For the first time, researchers from Northwestern University have now demonstrated that when a human sperm first meets an egg a bright zinc spark can be seen, not only a "remarkable" phenomenon but also one that might be a game-changer for in vitro fertilization.
"It was remarkable," said the study's co-author Professor Teresa Woodruff. "We discovered the zinc spark just five years ago in the mouse, and to see the zinc radiate out in a burst from each human egg was breathtaking. All of biology starts at the time of fertilization, yet we know next to nothing about the events that occur in the human."
The researchers say that the size of the flash of light provides valuable information about the health of the eggs. The brighter the flash, the more viable the egg, and thus the better option for in vitro fertilization, which has a high failure rate (around 50%) and often involves clinicians using imprecise means of testing or simply choosing whichever eggs they think appear to be most viable.
"This means if you can look at the zinc spark at the time of fertilization, you will know immediately which eggs are the good ones to transfer in in vitro fertilization," explained Woodruff. "It's a way of sorting egg quality in a way we've never been able to assess before."
Tue, 21 Mar 2017 13:03 UTC
"It's called an entanglement area law," says Adrian Del Maestro, a physicist at the University of Vermont who co-led the research. That this law appears at both the vast scale of outer space and at the tiny scale of atoms, "is weird," Del Maestro says, "and it points to a deeper understanding of reality."
The new study was published March 13 in the journal Nature Physics—and it may be a step toward a long-sought quantum theory of gravity and new advances in quantum computing.
Tue, 21 Mar 2017 22:19 UTC
"It's not just a gradual sinking. This is boom — it would drop. It's very rapid sinking," Robert Leeper, lead author of a new study published in Nature, carried out with the help of the US Geological Survey, told the LA Times.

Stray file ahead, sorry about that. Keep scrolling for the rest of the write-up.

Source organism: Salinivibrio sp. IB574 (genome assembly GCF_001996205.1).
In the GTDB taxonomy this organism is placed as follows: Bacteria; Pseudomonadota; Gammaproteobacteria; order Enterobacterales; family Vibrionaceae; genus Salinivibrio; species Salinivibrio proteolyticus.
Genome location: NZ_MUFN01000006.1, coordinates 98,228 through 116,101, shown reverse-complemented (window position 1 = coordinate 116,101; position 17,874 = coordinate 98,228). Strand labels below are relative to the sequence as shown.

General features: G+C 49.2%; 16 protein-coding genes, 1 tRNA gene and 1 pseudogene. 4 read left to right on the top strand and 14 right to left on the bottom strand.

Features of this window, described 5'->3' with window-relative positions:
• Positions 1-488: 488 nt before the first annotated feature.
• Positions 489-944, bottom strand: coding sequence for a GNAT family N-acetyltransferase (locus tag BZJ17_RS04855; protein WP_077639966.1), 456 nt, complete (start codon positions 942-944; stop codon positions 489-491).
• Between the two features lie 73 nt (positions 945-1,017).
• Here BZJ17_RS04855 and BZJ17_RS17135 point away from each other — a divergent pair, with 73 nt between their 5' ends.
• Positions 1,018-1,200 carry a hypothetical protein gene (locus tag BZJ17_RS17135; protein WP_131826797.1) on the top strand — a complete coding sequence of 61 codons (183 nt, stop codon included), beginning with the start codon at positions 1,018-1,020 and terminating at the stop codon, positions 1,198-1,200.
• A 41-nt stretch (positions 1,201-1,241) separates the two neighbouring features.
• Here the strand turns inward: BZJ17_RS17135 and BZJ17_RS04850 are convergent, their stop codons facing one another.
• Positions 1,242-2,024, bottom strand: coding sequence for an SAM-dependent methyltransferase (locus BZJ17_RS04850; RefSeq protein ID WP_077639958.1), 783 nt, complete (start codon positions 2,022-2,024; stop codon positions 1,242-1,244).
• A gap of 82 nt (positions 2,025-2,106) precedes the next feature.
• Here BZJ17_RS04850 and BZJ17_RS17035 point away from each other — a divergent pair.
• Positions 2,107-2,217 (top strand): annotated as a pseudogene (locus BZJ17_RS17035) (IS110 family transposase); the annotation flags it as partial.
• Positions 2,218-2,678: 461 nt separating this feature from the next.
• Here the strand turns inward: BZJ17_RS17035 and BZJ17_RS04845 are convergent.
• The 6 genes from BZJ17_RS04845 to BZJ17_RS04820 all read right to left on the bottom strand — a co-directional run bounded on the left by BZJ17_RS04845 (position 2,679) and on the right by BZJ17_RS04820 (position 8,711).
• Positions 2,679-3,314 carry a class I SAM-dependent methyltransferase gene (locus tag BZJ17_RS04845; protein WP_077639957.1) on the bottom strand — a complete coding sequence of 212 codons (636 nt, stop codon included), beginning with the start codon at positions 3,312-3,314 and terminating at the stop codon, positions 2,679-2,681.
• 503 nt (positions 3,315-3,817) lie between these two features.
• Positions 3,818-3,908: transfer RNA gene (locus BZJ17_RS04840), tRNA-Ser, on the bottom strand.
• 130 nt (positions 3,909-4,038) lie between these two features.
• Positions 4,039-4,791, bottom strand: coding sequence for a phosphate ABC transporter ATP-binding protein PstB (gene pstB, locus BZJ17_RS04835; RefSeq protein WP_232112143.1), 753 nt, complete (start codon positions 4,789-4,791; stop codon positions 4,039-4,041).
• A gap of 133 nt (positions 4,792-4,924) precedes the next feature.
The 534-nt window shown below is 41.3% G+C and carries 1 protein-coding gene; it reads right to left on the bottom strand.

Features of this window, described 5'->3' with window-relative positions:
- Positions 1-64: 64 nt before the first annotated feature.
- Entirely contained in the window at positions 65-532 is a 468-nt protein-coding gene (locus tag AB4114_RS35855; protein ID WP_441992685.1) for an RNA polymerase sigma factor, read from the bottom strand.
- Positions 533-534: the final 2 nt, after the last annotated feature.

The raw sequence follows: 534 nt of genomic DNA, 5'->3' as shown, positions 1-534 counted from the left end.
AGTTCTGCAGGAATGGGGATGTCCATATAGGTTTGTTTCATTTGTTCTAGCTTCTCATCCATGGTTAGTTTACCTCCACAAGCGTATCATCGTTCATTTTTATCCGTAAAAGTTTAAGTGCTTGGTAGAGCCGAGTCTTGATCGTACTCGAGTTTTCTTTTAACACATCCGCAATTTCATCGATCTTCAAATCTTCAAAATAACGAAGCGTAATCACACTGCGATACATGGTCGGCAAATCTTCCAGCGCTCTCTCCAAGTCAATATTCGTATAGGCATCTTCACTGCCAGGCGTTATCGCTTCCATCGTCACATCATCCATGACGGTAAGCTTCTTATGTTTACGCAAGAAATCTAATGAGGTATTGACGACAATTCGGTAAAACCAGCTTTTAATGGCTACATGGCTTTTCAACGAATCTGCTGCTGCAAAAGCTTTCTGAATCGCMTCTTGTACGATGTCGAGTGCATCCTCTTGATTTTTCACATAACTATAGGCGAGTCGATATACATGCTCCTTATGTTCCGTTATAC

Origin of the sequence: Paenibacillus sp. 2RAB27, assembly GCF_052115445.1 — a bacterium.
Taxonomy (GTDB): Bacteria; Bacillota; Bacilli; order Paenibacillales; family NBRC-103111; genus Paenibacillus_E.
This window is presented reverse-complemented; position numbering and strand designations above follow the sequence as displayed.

Leeper's team took 55 samples at the Seal Beach National Wildlife Refuge in southern Los Angeles, by submerging 20-feet pipes that collected samples of the sediment, initially looking for evidence for a prehistoric tsunami.
Instead, the team from Cal State Fullerton found an identical pattern, of living vegetation suddenly dropping and being buried underneath the ground. "We identified three of these buried layers composed of vegetation or sediment that used to be at the surface," said Leeper.
Wed, 22 Mar 2017 09:09 UTC
The NASA Transition Authorization Act of 2017, or S. 442, provides funding for fiscal year 2018, which begins October 1. It specifically appropriates money for NASA's deep space exploration, including the Space Launch System and the Orion spacecraft, as well as for the ongoing medical monitoring and treatment of astronauts. It builds on the current public-private partnership for space, with commercial companies transporting American astronauts to the International Space Station (ISS) and NASA focusing on deep space and the mission to Mars.
"For almost six decades, NASA's work has inspired millions and millions of Americans to imagine distant worlds and a better future right here on Earth. I'm delighted to sign this bill," Trump said. "With this legislation, we support NASA's scientists, engineers, astronauts and their pursuit of discovery. We support jobs. It's about jobs, also."